10:00-11:30 a.m.
Schierlmann, Davis
Herlong, Julia
Gavin, Michael
Dubinsky, Stanley
Language Policy, Ethnic Conflict, and Social Media in Francophone Europe
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In this project, we study two neighborhoods, Molenbeek in Belgium and Seine-Saint Denis in France, home to demographically similar populations. This includes many people of North African Origin, often Arabic speakers. By comparing two similar groups, we get insight into the ways past language conflicts, government structure, and policy decisions are impacting present day language conflict in both nations. Through this comparative analysis, we hope to gain a better understanding of language conflict in Francophone Europe and the policies that have either ameliorated or intensified ethnic resentment. We will investigate how legislation, political events, and ethnic and nationalist sentiment are represented in news reports and social media in Francophone Europe, in French and minority languages, including Dutch and Arabic. The project is designed in the form of a traditional research thesis with elements of data science layered in to support the qualitative research. Following Davies and Dubinsky (2018), we began with an intensive historic analysis to better understand the nature of the conflict to be used to guide the subsequent data mining efforts. This project will address several interrelated research questions. What forms of violence (structural, physical) do language conflicts in Francophone Europe take? What have specific pieces of legislation, related to language policy and educational practice, done to ameliorate or intensify intergroup tensions? In what ways does language policy operate as a political or economic weapon? How are these issues discussed on social media? How do different social media trends differ within the context of Francophone Europe, based on what language is being used? The significance of understanding these questions goes far beyond the conflict between French, Arabic, and in Belgium's case Dutch. The language conflicts in Europe share characteristics with many others going on around the world. By understanding the drivers behind language conflict in Francophone Europe we can shed light on many more conflicts going on around the world today.

10:00-11:30 a.m.
Elmore, Amanda L. Boghossian, Nansi Prescription Opioid Use and Use of Medications for Opioid Use Disorder Among Women of Reproductive Age in the United States: NHANES, 2003-2018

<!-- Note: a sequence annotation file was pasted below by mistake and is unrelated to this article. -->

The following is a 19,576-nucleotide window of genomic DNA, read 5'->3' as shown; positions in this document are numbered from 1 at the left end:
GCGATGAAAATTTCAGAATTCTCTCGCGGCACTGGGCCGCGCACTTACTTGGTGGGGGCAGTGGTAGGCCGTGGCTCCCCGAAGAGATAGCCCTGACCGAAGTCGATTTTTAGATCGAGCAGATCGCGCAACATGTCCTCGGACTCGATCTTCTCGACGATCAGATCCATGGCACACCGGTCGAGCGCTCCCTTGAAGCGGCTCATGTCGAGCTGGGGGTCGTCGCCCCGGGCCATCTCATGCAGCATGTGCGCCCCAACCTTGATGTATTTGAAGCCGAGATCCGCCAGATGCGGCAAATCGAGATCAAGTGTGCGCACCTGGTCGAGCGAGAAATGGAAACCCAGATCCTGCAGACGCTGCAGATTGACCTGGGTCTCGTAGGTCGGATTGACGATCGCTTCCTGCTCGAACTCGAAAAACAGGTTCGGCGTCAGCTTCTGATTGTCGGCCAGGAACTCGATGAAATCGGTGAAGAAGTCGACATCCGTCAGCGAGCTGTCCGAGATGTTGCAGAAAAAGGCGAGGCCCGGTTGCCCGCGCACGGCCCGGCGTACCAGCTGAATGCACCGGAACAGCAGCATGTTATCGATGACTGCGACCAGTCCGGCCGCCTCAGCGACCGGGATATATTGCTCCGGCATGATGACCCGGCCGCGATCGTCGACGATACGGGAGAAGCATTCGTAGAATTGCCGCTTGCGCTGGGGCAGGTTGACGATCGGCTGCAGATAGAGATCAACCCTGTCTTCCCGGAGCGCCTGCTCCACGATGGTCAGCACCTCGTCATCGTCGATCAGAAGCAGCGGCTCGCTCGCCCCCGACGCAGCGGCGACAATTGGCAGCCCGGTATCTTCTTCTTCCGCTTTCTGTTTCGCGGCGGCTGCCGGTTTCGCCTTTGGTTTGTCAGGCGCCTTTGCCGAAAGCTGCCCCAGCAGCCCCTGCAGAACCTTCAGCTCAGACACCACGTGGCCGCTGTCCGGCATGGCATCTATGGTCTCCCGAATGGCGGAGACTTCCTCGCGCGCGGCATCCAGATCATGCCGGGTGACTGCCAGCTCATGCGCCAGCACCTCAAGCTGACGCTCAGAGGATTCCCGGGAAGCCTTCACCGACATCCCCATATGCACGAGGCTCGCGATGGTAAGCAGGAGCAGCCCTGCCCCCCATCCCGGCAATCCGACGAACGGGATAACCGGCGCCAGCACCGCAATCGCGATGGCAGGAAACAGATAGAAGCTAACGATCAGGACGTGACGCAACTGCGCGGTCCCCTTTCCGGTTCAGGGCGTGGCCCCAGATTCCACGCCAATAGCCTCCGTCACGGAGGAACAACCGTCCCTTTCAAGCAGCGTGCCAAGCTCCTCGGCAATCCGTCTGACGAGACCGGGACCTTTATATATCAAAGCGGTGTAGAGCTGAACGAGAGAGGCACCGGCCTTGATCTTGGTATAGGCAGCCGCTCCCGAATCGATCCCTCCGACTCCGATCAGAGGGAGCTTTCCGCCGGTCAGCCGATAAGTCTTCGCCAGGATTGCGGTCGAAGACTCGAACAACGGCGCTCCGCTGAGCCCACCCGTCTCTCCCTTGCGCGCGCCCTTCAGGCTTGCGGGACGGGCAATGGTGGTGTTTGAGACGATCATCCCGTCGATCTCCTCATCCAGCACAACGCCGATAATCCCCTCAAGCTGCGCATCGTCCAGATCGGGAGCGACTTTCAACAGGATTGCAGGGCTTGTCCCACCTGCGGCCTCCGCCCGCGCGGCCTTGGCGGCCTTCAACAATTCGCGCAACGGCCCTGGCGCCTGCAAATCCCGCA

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Introduction: Prescription opioid use and opioid dependency remain prevalent in the United States and have negatively impacted women and children. Given that half of all pregnancies are unplanned and prenatal opioid use poses risk for infants, it’s important to examine prescription opioid use among women of reproductive age. From 2010-2017, the rate of opioid use disorder at delivery increased by 100% or more in 24 states but studies suggest many women with opioid use disorder do not receive the recommended medication therapy. However, recent prevalence estimates of prescription opioid use and use of medications for opioid use disorder among women of reproductive age are limited. Methods: Using the 2003-2018 National Health and Nutrition Examination Survey, we determined the prevalence, trend, and correlates of prescription opioid use, long-term use (≥ 90 days of use), and use of medications for opioid use disorders among women of reproductive age (n=13,558). Prescription opioid use within the last 30 days and prescription duration were collected through interviews and identified using prescription codes. Trend analysis was conducted using NCI’s Joinpoint Trend Analysis Software version 4.7. To evaluate correlates of each outcome, we used chi square tests of independence and survey logistic regressions through unadjusted and adjusted models with SAS 9.4. Results: From 2003-2018, the average prevalence of prescription opioid use was 4.5%, which significantly decreased by about 9% every two-years (p<.05). About 2% of women reported long-term opioid use and 0.6% reported use of medications for opioid use disorder but no significant trends were found for these outcomes. Among long-term prescription opioid users, the mean duration of use was 1,357 days (range: 91-9,855 days). Correlates of prescription opioid use and long-term use included ages 35-44, non-Hispanic White, public insurance, and women with poor or fair health status. Conclusions: Considering recent evidence of an increasing trend in maternal opioid use disorder, the low prevalence of medications for opioid use disorder is concerning. As policy makers and clinicians strive to reduce the negative impacts of the opioid epidemic on women and children, they should determine mechanisms to improve access to effective treatments for opioid use disorder.